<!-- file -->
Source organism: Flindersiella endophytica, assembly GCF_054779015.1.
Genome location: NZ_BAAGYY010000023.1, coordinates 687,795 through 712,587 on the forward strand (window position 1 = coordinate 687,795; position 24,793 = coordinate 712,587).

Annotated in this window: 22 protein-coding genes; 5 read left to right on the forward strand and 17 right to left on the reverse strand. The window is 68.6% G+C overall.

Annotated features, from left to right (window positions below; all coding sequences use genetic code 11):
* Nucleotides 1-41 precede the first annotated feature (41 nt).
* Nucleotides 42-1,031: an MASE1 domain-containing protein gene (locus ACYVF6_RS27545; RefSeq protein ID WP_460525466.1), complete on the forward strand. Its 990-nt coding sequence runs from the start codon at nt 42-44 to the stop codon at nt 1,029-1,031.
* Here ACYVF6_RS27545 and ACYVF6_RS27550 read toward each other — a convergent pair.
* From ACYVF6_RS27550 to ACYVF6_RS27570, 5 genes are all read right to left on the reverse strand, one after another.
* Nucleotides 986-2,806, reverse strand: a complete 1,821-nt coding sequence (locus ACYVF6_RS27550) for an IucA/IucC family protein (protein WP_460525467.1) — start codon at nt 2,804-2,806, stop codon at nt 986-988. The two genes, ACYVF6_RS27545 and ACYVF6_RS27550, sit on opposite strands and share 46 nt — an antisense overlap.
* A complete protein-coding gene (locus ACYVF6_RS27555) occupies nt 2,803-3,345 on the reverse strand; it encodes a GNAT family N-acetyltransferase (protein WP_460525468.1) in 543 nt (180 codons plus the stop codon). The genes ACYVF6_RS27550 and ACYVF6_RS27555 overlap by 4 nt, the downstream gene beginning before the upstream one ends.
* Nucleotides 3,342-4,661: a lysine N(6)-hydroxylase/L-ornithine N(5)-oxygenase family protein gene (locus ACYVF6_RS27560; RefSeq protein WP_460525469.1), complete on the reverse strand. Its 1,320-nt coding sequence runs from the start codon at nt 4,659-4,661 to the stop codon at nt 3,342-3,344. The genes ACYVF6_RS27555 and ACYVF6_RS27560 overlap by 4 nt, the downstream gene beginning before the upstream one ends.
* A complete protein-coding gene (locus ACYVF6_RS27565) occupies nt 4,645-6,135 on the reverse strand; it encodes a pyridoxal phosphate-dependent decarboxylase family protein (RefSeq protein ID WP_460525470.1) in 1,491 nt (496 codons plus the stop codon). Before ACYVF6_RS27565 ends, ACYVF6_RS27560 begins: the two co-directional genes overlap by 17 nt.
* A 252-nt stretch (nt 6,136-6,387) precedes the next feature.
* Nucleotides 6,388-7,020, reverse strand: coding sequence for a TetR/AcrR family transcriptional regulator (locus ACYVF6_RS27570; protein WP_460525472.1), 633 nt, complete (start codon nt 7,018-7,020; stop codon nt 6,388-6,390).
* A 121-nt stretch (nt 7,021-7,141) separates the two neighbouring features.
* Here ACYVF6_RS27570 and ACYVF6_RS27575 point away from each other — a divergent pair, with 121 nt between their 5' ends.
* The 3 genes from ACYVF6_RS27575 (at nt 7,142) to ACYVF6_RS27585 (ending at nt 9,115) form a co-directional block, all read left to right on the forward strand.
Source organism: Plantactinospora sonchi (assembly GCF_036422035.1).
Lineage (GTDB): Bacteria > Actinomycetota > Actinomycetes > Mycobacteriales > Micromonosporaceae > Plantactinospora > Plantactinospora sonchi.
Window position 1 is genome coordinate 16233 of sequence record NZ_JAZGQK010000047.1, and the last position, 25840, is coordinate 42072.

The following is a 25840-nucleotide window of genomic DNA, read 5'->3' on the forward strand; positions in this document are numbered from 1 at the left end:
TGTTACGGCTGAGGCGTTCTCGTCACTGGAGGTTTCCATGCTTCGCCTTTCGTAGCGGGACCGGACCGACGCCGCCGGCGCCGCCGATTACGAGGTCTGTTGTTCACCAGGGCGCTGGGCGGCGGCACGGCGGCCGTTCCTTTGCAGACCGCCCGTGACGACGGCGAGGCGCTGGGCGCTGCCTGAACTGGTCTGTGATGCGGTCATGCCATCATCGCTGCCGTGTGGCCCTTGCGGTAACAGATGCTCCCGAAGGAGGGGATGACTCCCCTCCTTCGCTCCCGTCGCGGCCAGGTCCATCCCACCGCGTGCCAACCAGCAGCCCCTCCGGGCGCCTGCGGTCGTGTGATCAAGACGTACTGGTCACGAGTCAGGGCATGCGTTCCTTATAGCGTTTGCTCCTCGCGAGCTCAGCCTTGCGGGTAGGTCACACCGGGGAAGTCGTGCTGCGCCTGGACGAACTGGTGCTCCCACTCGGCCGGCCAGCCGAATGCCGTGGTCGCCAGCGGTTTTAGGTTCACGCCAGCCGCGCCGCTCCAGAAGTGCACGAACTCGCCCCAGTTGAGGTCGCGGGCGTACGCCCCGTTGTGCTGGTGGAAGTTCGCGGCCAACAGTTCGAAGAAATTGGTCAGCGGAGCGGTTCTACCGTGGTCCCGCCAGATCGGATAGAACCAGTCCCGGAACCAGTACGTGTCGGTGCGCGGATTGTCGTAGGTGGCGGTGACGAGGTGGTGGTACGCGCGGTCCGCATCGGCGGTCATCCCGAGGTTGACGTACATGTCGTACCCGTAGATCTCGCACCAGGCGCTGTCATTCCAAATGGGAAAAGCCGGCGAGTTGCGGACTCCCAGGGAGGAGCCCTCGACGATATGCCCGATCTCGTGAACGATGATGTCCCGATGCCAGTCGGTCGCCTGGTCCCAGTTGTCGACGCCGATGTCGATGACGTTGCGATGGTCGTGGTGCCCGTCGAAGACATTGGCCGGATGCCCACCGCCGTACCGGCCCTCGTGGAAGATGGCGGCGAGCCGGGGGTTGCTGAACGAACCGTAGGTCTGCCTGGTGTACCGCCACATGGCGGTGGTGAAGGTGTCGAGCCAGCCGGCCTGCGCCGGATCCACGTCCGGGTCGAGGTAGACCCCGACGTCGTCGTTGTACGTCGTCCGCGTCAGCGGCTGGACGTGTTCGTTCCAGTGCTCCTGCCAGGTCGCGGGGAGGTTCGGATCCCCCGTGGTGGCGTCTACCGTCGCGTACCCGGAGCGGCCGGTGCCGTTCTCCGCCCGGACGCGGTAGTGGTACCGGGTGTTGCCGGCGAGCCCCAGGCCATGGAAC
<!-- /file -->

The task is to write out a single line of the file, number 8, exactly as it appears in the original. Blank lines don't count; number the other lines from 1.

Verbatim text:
* From ACYVF6_RS27550 to ACYVF6_RS27570, 5 genes are all read right to left on the reverse strand, one after another.